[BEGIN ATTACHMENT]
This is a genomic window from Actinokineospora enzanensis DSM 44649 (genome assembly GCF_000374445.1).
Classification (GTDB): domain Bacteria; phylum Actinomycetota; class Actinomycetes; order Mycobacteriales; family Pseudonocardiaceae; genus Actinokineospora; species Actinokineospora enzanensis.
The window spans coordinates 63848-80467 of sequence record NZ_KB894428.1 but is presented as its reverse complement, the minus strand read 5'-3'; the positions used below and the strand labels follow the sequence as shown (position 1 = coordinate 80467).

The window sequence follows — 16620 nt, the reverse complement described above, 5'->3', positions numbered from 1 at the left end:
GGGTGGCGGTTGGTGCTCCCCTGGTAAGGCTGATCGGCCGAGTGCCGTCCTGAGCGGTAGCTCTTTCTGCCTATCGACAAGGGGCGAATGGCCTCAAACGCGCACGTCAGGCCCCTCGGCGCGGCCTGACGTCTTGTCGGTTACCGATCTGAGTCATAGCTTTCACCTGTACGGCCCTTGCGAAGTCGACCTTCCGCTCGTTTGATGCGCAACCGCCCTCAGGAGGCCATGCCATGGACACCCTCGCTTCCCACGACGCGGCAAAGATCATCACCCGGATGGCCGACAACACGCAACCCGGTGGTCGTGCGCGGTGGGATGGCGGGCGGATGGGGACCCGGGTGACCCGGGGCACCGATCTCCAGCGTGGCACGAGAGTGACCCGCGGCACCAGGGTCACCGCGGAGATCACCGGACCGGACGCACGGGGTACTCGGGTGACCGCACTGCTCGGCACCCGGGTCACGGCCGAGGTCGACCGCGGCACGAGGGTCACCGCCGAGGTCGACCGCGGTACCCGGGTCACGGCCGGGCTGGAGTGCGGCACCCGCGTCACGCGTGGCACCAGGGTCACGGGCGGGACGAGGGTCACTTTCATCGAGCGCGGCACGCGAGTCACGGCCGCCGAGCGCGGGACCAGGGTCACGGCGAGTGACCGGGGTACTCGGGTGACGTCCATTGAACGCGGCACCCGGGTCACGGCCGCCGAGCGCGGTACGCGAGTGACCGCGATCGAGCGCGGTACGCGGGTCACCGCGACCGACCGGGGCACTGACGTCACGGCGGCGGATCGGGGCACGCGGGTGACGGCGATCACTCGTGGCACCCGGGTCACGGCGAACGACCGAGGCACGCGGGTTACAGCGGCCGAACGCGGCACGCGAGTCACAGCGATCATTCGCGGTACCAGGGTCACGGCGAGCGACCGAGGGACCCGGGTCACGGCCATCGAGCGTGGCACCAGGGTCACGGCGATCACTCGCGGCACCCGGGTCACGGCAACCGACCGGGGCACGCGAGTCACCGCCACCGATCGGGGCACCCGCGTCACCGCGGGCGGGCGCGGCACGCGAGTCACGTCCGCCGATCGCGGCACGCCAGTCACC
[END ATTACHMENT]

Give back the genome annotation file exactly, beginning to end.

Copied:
This is a genomic window from Actinokineospora enzanensis DSM 44649 (genome assembly GCF_000374445.1).
Classification (GTDB): domain Bacteria; phylum Actinomycetota; class Actinomycetes; order Mycobacteriales; family Pseudonocardiaceae; genus Actinokineospora; species Actinokineospora enzanensis.
The window spans coordinates 63848-80467 of sequence record NZ_KB894428.1 but is presented as its reverse complement, the minus strand read 5'-3'; the positions used below and the strand labels follow the sequence as shown (position 1 = coordinate 80467).

The window sequence follows — 16620 nt, the reverse complement described above, 5'->3', positions numbered from 1 at the left end:
GGGTGGCGGTTGGTGCTCCCCTGGTAAGGCTGATCGGCCGAGTGCCGTCCTGAGCGGTAGCTCTTTCTGCCTATCGACAAGGGGCGAATGGCCTCAAACGCGCACGTCAGGCCCCTCGGCGCGGCCTGACGTCTTGTCGGTTACCGATCTGAGTCATAGCTTTCACCTGTACGGCCCTTGCGAAGTCGACCTTCCGCTCGTTTGATGCGCAACCGCCCTCAGGAGGCCATGCCATGGACACCCTCGCTTCCCACGACGCGGCAAAGATCATCACCCGGATGGCCGACAACACGCAACCCGGTGGTCGTGCGCGGTGGGATGGCGGGCGGATGGGGACCCGGGTGACCCGGGGCACCGATCTCCAGCGTGGCACGAGAGTGACCCGCGGCACCAGGGTCACCGCGGAGATCACCGGACCGGACGCACGGGGTACTCGGGTGACCGCACTGCTCGGCACCCGGGTCACGGCCGAGGTCGACCGCGGCACGAGGGTCACCGCCGAGGTCGACCGCGGTACCCGGGTCACGGCCGGGCTGGAGTGCGGCACCCGCGTCACGCGTGGCACCAGGGTCACGGGCGGGACGAGGGTCACTTTCATCGAGCGCGGCACGCGAGTCACGGCCGCCGAGCGCGGGACCAGGGTCACGGCGAGTGACCGGGGTACTCGGGTGACGTCCATTGAACGCGGCACCCGGGTCACGGCCGCCGAGCGCGGTACGCGAGTGACCGCGATCGAGCGCGGTACGCGGGTCACCGCGACCGACCGGGGCACTGACGTCACGGCGGCGGATCGGGGCACGCGGGTGACGGCGATCACTCGTGGCACCCGGGTCACGGCGAACGACCGAGGCACGCGGGTTACAGCGGCCGAACGCGGCACGCGAGTCACAGCGATCATTCGCGGTACCAGGGTCACGGCGAGCGACCGAGGGACCCGGGTCACGGCCATCGAGCGTGGCACCAGGGTCACGGCGATCACTCGCGGCACCCGGGTCACGGCAACCGACCGGGGCACGCGAGTCACCGCCACCGATCGGGGCACCCGCGTCACCGCGGGCGGGCGCGGCACGCGAGTCACGTCCGCCGATCGCGGCACGCCAGTCACC